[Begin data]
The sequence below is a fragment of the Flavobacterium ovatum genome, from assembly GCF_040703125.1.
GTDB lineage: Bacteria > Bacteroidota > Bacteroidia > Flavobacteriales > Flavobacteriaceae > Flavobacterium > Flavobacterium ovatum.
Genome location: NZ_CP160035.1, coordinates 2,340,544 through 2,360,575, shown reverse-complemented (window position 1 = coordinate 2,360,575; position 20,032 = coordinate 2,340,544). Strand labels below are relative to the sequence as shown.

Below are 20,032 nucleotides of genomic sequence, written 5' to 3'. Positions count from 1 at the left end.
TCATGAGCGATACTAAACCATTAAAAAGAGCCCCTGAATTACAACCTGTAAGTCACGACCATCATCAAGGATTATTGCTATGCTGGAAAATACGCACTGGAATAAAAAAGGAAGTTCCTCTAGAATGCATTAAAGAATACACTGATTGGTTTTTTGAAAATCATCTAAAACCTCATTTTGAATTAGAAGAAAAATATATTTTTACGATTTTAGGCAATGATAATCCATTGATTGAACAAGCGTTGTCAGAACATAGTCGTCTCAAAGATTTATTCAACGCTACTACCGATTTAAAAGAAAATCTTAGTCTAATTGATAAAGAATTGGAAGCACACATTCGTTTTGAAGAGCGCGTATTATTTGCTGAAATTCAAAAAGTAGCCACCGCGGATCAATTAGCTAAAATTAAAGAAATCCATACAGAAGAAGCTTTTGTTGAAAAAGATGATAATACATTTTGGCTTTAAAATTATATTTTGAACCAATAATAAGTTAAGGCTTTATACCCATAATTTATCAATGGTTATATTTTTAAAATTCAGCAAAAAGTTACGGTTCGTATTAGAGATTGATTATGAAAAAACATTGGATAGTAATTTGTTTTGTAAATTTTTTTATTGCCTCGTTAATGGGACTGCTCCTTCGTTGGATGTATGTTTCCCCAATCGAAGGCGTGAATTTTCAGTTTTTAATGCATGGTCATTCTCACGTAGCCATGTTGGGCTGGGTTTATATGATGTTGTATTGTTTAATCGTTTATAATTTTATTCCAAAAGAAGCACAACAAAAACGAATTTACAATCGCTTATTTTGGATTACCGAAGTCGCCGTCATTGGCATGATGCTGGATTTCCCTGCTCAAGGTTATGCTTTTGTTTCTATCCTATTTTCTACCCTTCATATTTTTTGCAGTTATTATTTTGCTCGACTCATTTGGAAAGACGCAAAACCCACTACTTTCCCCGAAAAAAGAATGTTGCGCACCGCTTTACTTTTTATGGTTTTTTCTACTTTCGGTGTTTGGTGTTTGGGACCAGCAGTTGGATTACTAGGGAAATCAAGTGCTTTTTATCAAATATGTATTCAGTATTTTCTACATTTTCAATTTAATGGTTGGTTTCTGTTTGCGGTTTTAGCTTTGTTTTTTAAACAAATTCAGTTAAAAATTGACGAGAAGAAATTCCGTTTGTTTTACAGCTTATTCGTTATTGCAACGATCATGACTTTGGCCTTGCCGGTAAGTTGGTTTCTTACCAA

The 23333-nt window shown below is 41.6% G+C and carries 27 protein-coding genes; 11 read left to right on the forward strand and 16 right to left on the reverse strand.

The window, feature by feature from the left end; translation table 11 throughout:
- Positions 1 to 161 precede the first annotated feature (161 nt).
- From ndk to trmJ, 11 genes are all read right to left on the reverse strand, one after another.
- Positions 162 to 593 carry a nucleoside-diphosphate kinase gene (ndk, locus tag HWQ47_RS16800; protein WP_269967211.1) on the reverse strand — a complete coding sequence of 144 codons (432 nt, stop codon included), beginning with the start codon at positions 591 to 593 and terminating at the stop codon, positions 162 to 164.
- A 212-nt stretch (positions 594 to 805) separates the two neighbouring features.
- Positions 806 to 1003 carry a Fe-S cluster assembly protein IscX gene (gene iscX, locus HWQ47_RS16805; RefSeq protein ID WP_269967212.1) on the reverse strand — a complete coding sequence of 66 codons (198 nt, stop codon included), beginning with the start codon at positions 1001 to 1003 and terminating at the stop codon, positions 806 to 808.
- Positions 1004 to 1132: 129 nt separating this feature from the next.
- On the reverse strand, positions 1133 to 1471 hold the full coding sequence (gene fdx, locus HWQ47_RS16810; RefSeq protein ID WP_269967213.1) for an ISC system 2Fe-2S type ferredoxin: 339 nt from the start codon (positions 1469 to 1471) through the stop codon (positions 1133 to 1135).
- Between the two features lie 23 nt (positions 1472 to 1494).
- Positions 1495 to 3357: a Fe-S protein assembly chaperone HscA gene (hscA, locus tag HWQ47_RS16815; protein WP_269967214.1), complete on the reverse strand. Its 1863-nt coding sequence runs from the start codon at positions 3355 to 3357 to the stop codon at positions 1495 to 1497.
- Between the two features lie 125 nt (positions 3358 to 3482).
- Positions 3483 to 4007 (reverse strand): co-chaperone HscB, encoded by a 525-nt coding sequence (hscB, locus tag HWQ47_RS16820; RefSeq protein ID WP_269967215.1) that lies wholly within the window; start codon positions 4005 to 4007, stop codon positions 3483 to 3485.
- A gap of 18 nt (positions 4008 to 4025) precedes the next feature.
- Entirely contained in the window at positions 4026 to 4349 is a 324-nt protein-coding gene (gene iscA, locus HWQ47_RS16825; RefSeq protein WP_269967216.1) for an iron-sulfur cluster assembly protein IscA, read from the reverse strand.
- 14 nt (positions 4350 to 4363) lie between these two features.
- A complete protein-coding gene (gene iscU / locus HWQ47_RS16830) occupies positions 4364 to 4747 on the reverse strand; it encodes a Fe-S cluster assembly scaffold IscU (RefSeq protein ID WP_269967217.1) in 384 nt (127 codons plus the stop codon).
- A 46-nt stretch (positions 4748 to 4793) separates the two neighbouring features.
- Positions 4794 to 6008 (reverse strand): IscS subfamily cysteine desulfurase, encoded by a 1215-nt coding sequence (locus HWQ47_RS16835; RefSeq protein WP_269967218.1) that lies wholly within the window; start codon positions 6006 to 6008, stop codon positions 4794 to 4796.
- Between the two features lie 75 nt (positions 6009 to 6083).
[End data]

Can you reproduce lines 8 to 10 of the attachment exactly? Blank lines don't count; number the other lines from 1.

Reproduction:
- Positions 1 to 161 precede the first annotated feature (161 nt).
- From ndk to trmJ, 11 genes are all read right to left on the reverse strand, one after another.
- Positions 162 to 593 carry a nucleoside-diphosphate kinase gene (ndk, locus tag HWQ47_RS16800; protein WP_269967211.1) on the reverse strand — a complete coding sequence of 144 codons (432 nt, stop codon included), beginning with the start codon at positions 591 to 593 and terminating at the stop codon, positions 162 to 164.